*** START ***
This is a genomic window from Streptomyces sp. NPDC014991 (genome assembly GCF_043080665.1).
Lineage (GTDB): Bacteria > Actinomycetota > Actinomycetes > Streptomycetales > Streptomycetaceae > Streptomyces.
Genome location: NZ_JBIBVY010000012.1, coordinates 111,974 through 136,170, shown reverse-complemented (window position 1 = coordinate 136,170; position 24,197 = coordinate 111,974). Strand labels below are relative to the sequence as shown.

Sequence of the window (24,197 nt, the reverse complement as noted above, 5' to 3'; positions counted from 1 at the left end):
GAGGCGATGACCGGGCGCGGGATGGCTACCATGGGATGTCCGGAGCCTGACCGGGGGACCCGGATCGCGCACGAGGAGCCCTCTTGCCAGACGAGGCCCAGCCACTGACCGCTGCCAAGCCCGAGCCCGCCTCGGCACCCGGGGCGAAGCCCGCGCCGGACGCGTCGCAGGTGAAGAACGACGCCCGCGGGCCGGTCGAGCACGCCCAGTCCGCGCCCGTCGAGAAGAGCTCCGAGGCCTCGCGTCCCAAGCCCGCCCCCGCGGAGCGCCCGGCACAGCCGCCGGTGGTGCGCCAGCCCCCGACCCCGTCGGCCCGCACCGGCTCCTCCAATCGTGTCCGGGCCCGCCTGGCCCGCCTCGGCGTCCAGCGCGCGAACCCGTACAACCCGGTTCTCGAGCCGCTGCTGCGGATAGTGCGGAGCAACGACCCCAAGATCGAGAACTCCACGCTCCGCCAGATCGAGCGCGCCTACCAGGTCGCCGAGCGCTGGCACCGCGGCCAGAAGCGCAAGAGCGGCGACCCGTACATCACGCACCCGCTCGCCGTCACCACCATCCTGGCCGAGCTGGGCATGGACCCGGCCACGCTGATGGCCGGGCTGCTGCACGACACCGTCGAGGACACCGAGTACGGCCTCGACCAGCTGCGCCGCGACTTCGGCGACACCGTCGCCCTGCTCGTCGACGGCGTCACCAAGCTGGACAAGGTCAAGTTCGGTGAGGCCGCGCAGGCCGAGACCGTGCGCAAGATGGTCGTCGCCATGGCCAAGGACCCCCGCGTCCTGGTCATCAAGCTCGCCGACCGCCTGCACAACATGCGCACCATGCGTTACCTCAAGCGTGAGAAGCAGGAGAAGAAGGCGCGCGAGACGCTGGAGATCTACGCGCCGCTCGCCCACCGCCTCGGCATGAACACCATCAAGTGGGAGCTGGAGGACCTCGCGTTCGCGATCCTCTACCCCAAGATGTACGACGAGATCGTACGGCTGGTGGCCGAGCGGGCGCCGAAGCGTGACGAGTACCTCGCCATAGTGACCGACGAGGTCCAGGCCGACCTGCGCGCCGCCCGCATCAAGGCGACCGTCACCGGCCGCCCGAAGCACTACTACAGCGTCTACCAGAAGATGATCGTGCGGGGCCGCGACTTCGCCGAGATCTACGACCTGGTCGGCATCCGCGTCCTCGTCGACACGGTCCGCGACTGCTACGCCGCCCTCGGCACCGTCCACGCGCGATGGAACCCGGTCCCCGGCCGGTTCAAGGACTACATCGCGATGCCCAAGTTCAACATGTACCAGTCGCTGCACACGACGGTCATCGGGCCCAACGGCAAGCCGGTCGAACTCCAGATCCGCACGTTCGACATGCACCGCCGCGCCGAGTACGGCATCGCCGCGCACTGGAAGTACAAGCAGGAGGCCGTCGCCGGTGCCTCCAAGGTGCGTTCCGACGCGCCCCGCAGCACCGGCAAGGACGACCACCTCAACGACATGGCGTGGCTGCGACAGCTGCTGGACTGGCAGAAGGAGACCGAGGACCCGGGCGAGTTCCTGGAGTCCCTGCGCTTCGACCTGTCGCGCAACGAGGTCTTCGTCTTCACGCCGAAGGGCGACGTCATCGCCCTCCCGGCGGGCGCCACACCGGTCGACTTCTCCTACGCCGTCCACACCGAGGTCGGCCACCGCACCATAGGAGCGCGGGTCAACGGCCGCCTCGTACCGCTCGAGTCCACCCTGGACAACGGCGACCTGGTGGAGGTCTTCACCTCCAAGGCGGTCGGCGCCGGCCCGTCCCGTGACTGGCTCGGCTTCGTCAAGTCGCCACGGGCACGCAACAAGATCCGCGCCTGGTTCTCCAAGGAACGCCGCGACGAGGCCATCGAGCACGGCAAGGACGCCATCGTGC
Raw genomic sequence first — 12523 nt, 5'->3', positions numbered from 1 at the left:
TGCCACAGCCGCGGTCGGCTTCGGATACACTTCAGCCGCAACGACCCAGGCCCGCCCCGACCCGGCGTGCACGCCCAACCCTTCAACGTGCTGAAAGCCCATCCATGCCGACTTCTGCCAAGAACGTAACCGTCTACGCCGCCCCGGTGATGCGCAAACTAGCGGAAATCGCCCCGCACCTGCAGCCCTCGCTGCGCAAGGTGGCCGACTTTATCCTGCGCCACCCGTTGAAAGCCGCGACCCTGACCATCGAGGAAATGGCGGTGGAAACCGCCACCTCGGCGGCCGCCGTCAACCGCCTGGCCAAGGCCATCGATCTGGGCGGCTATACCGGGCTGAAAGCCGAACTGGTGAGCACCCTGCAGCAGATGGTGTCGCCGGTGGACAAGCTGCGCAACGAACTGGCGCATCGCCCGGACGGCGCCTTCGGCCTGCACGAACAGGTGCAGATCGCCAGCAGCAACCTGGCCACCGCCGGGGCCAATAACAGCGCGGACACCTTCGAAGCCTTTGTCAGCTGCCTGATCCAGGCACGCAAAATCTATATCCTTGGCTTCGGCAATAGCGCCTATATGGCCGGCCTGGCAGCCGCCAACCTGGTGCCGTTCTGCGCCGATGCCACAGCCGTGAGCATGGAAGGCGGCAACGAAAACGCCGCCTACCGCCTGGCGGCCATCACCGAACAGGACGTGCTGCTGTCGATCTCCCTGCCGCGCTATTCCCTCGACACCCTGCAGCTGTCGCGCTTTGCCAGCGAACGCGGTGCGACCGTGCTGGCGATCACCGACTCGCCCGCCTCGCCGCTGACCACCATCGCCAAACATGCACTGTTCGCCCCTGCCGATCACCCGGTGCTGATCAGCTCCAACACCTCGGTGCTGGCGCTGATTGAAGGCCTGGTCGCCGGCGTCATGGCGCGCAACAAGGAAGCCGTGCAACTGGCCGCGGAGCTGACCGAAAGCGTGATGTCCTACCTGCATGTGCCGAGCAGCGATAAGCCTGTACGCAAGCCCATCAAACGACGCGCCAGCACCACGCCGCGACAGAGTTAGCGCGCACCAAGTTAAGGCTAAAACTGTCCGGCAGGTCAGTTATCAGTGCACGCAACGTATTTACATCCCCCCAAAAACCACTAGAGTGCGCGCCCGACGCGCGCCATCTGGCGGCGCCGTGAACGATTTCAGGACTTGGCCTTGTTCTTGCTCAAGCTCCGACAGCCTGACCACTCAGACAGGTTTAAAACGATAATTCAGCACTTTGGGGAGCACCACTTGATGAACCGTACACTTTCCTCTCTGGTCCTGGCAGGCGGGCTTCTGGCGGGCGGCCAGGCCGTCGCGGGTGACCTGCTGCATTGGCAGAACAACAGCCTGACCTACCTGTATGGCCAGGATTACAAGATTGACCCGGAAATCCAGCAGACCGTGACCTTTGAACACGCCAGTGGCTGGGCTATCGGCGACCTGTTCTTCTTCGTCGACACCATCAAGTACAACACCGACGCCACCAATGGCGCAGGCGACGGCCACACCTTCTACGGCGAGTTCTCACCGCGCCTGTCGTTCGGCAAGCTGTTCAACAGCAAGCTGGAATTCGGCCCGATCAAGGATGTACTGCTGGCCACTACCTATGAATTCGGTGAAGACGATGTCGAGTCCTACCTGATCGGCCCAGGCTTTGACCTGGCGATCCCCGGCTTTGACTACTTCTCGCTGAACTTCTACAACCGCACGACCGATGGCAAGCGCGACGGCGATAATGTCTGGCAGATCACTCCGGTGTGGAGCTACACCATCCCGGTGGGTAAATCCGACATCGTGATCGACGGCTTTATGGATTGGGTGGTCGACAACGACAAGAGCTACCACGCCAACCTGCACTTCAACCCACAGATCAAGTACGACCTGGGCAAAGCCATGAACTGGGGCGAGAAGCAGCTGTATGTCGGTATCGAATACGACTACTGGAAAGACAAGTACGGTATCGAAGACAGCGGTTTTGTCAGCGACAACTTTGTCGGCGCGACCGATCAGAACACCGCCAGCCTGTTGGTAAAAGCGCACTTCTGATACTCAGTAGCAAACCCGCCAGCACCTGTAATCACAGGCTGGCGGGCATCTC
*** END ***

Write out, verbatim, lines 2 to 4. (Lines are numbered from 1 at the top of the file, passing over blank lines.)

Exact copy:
Lineage (GTDB): Bacteria > Actinomycetota > Actinomycetes > Streptomycetales > Streptomycetaceae > Streptomyces.
Genome location: NZ_JBIBVY010000012.1, coordinates 111,974 through 136,170, shown reverse-complemented (window position 1 = coordinate 136,170; position 24,197 = coordinate 111,974). Strand labels below are relative to the sequence as shown.

Sequence of the window (24,197 nt, the reverse complement as noted above, 5' to 3'; positions counted from 1 at the left end):